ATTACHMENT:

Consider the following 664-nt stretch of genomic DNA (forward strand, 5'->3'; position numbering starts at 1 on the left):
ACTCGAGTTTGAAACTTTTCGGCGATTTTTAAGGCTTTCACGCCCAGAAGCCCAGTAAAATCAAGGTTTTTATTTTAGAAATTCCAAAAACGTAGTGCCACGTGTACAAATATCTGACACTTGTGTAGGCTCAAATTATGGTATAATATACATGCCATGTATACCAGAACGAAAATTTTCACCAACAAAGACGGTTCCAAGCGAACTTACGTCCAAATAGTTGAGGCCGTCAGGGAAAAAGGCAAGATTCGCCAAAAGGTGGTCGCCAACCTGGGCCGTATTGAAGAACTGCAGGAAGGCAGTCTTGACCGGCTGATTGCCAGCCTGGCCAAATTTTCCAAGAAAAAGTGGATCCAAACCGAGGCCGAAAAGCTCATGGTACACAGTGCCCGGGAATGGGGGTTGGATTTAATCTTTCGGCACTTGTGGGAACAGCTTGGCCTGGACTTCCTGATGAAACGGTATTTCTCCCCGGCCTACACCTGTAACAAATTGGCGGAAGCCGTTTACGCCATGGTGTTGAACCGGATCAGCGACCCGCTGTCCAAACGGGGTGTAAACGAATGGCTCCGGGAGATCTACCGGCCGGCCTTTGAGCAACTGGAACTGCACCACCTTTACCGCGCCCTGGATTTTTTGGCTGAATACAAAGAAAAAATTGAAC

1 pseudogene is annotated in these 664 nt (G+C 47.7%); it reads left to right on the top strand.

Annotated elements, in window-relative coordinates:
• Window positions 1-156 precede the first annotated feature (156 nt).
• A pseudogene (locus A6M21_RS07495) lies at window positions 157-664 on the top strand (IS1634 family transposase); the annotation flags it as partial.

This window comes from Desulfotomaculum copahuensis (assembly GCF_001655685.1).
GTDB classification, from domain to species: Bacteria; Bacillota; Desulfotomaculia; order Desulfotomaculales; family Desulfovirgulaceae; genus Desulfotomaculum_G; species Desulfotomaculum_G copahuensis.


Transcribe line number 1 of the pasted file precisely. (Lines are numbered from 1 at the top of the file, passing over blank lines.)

Consider the following 664-nt stretch of genomic DNA (forward strand, 5'->3'; position numbering starts at 1 on the left):